Keep the Internet free and neutral

Editor of the Reformer:

Net Neutrality is a ho-hum word not on the lips of everyone, but it is absolutely crucial to a democracy. Privilege internet access so that there is a "slow lane" and a "fast lane?" Do you know the ins and outs of this issue? In a word, if you are rich, you’re in, and if you are poor, you’re out. Think of it this way: in a country that mandates public education, would you un-level the playing field so that some have access to much more information, much quicker, than others?

People who want this Internet "fast lane" -- including President Obama’s appointment to the Federal Communications Commission -- will squeal that the rich have always gotten better educations because they can afford better schools. Well, it’s time for the rest of the world to catch up to Vermont, where the State Supreme Court ruled that poorer neighborhoods getting poorer schools is unconstitutional, and as a result, in 1997 the Legislature passed Act 60, the Equal Education Opportunity Act:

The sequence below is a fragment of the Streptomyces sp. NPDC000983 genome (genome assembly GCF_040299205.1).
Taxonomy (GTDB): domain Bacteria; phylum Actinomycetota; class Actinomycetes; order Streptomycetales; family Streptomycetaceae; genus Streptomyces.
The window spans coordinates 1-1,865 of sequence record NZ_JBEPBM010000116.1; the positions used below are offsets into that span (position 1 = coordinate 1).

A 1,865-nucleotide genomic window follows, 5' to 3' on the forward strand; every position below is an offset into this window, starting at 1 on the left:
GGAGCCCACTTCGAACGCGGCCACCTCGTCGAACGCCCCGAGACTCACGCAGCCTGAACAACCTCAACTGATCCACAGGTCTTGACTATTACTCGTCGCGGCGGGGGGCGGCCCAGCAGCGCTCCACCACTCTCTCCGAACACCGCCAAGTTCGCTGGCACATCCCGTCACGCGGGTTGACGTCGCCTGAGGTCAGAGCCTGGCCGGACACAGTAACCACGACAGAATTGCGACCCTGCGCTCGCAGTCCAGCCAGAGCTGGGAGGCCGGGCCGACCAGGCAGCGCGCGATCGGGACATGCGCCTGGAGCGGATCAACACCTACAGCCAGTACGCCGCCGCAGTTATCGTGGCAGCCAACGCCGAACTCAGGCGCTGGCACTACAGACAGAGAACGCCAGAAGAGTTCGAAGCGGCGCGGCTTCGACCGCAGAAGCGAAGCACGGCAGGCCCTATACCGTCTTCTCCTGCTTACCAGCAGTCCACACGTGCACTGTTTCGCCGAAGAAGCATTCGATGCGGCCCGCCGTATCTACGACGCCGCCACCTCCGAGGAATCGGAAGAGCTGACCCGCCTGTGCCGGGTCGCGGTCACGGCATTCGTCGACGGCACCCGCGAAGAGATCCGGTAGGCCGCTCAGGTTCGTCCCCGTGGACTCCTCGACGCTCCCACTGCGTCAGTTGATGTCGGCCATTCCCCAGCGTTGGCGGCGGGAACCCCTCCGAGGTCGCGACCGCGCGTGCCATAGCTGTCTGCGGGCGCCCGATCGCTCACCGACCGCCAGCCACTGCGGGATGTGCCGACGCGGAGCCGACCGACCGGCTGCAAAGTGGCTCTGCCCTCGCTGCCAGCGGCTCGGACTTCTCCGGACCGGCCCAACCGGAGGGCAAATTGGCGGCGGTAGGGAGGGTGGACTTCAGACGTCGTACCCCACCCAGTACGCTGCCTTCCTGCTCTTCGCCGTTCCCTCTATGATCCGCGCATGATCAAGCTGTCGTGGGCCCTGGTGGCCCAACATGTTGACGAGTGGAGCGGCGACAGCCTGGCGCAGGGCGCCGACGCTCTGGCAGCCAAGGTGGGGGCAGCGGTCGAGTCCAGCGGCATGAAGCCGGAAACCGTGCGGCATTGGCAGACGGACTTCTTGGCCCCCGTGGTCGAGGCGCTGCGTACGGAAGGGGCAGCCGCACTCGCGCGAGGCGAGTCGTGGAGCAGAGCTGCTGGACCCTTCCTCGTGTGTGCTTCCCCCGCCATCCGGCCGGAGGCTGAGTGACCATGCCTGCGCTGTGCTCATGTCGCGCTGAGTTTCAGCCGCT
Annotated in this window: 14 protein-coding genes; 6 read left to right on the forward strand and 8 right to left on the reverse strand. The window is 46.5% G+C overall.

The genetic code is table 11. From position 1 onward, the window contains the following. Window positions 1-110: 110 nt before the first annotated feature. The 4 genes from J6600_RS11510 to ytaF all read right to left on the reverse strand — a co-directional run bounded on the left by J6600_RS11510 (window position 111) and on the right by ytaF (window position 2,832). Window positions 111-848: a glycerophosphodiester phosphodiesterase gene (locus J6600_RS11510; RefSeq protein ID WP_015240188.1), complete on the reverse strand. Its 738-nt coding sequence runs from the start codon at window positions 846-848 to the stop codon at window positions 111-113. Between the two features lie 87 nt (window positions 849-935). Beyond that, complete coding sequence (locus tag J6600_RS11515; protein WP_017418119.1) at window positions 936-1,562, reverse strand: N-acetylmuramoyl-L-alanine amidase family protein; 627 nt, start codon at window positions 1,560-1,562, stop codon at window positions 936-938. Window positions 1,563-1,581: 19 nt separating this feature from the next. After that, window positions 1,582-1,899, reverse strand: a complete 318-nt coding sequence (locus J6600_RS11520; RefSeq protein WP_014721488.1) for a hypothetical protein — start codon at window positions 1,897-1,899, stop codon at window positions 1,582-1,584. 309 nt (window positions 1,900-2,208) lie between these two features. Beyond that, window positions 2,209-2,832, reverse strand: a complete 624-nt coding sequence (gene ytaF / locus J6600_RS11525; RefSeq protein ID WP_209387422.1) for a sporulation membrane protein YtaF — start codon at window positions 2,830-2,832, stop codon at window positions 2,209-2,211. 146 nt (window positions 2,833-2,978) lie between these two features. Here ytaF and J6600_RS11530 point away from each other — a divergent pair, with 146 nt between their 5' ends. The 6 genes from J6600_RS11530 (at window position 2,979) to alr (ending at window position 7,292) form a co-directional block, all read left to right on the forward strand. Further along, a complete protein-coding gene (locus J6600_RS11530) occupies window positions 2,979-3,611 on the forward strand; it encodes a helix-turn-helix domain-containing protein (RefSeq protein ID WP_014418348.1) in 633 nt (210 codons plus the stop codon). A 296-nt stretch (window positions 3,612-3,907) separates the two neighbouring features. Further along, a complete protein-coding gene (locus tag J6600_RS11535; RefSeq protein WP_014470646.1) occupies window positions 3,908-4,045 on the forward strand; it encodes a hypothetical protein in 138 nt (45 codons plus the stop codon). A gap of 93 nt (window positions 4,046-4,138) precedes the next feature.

Well, I say, and most Vermonters will agree, that Vermont’s Act 60 was "right on the money." These things can never be exactly equal, but our people deserve, and have a constitutional right to, rough parity in the quality of public education. Because you have more money, should you have much better access to information? Well, if you have a public library, do you make books and educational media cheaper for rich people? No, you don’t. Public means public, and because access to information is almost synonymous with access to quality education, and because the Internet is a relatively recent invention and historically public policy doesn’t really define how we should treat it, the Internet must now be classified as a public utility, what is known as a common carrier, so that public policy remains "right on the information" as well as the money.

Nothing else would serve the interests of preserving our democracy more than equal opportunity in the realm of access to information. Keep the Internet free and neutral.

John Wilmerding,

Brattleboro, July 11